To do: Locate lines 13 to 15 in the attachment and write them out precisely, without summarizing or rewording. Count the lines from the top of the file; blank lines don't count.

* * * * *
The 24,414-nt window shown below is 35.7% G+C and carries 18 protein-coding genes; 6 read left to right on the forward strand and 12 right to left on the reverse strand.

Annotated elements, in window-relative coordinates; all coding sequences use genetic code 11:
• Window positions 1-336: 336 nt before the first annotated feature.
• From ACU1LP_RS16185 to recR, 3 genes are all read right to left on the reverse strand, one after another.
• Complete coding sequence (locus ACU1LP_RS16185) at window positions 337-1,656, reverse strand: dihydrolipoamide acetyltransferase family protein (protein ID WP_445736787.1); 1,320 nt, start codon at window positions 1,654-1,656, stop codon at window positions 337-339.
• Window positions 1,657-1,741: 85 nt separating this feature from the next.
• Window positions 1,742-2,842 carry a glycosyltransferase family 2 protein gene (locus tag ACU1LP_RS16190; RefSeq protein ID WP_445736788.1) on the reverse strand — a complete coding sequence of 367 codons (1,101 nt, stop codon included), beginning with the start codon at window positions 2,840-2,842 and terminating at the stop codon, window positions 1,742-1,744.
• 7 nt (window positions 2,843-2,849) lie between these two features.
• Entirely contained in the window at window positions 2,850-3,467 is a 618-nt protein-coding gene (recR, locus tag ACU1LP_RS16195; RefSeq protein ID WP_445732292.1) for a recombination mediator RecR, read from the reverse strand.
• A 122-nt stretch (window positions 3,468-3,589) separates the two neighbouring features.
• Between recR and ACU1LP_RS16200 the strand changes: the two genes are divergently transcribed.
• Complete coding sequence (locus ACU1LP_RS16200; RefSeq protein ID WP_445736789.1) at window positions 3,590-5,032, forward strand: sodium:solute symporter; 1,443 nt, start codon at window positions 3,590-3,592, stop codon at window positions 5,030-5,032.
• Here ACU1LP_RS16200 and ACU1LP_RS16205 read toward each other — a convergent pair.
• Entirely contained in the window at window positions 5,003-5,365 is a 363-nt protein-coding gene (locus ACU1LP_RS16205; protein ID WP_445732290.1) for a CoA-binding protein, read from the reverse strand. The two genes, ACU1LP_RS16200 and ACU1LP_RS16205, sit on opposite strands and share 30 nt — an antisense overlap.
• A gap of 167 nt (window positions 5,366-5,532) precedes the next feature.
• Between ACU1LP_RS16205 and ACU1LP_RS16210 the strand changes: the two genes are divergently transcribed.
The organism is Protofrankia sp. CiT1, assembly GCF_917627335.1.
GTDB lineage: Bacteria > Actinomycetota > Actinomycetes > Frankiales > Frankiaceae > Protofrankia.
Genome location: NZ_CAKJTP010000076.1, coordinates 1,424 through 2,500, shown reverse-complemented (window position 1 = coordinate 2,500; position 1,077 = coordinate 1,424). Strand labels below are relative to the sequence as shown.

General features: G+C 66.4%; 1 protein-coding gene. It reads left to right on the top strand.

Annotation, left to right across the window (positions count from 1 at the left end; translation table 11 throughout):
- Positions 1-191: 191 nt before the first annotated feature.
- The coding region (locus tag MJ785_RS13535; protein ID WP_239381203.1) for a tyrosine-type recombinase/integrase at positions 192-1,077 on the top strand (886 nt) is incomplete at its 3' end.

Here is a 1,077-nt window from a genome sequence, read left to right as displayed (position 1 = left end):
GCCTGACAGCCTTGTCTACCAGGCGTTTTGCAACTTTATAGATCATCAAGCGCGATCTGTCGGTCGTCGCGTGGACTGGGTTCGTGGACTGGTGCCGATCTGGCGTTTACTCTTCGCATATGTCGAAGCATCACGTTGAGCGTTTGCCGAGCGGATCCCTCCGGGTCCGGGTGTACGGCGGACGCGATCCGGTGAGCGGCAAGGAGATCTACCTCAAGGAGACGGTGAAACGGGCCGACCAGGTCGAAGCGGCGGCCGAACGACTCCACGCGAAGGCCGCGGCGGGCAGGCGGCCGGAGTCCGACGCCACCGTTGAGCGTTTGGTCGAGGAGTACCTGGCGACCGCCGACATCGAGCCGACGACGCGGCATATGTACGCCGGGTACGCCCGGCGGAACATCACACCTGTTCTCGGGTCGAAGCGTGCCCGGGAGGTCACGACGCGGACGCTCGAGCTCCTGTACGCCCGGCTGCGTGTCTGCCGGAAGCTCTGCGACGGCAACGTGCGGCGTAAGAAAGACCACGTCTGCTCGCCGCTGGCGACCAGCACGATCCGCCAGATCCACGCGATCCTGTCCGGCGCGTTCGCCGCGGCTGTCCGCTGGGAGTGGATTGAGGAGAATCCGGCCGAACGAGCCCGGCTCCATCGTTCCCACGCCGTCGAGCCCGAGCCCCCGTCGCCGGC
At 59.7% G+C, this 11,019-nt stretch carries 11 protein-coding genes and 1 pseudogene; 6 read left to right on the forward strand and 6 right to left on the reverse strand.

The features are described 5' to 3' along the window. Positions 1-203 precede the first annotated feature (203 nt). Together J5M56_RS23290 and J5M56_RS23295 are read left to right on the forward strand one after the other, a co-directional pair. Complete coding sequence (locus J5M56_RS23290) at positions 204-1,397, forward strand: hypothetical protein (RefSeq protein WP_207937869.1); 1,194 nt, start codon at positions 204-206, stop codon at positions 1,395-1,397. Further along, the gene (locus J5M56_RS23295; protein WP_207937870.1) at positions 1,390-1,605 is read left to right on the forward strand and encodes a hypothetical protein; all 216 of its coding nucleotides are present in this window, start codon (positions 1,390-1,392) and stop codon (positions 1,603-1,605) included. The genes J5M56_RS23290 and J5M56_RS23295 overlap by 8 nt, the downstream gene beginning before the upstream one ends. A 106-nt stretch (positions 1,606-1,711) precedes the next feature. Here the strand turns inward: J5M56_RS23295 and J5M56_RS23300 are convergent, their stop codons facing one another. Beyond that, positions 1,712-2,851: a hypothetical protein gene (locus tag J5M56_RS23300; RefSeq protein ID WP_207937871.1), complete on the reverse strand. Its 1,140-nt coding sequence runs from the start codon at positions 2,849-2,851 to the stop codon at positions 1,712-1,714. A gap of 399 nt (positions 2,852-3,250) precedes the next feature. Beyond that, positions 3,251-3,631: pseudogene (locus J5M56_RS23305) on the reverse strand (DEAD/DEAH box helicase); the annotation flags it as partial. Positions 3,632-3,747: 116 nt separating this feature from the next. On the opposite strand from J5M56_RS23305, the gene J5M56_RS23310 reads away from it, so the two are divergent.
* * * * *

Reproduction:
• Here ACU1LP_RS16200 and ACU1LP_RS16205 read toward each other — a convergent pair.
• Entirely contained in the window at window positions 5,003-5,365 is a 363-nt protein-coding gene (locus ACU1LP_RS16205; protein ID WP_445732290.1) for a CoA-binding protein, read from the reverse strand. The two genes, ACU1LP_RS16200 and ACU1LP_RS16205, sit on opposite strands and share 30 nt — an antisense overlap.
• A gap of 167 nt (window positions 5,366-5,532) precedes the next feature.